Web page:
Diversity is both a goal and a process.Civil Engineering has historically been dominated by white men. While a recent Introductory Environmental Engineering course that I co-taught was 50 percent women, there were only two Hispanic students and two black students in a class of 96. As a white man, I need to be part of improving diversity in our field. Through teaching and research mentoring, I hope to help bring the diversity to our field that will be necessary to find sustainable solutions to our planet’s most pressing environmental problems. The goal is simple: to increase participation of underrepresented minorities in our profession. Defining the process to achieve this goal is a challenge, and the responsibility to meet this challenge falls squarely on the shoulders of Civil Engineering educators.
To promote diversity in teaching, I will continue to implement strategies that I have utilized at the University of Wisconsin. First, I will use learner-centered teaching practices which have been shown to benefit under-represented minority (URM) students. Second, I will work to reduce impacts of stereotype threat on student performance by using a variety of activities and assessment strategies. Third, I will use pre-course surveys to gauge identity and expected challenges that may result. This survey will include examples of exclusion in previous courses, preferred pronouns, and any special needs or wants. Fourth, I embrace issues of environmental justice that arise in course content. When teaching the Flint Water Crisis to undergraduates, I included a lecture on the environmental justice and ethical issues that surrounded the crisis. In my experience, these lessons improve student motivation. Lastly, I will monitor specific performance of URM students and familiarize myself with campus resources supporting these students. In addition, I will implement small practices that can have big impacts on marginalized students. For instance, when teaching a class with only one female student, I stopped using “guys” to refer to a group of people. While some of these strategies will not result in broad impacts for today’s civil engineering students, a few simple steps can create deep impacts for marginalized students. It is my hope that the sum of these deep impacts will lead to broad impacts across the Civil Engineering discipline.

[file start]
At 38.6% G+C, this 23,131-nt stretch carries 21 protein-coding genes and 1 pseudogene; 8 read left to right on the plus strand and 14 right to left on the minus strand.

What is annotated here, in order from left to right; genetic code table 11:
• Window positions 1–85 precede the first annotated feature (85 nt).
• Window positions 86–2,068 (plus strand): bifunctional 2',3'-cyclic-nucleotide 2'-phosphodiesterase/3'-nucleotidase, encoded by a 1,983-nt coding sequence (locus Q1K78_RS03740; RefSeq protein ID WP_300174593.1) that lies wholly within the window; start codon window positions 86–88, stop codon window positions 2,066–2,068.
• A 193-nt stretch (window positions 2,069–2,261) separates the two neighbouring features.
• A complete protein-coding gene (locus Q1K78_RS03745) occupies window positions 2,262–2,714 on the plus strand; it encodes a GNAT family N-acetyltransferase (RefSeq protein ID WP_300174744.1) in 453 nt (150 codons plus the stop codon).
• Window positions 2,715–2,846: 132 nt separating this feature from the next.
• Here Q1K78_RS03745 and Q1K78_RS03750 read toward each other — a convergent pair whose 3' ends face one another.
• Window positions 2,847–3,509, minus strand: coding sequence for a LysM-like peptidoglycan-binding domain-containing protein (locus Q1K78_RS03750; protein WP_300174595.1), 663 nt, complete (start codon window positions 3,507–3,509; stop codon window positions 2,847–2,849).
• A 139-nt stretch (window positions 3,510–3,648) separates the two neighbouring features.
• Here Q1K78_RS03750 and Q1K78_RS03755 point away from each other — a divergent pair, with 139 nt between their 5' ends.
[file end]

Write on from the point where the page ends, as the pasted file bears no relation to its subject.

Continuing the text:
I will also use my research program to promote diversity. I mentored nine undergraduate researchers at the University of Wisconsin, three of whom were URM students. As an undergraduate and first-generation college student, I was initially unaware of opportunities for paid undergraduate research experiences. My academic advisor made me aware of these opportunities, and, because I was awarded a fellowship, I transitioned from a part-time dishwasher, grader, and computer-lab host to a bioreactor tinkerer. This experience as an undergraduate researcher at the University of Wyoming put me on the path to become a scientist. As a research mentor, I will direct promising undergraduate students to apply for research fellowships as I received as an undergraduate. As my advisor did for me, I will specifically reach out to economically disadvantaged students to make sure they are aware of research opportunities and financial assistance.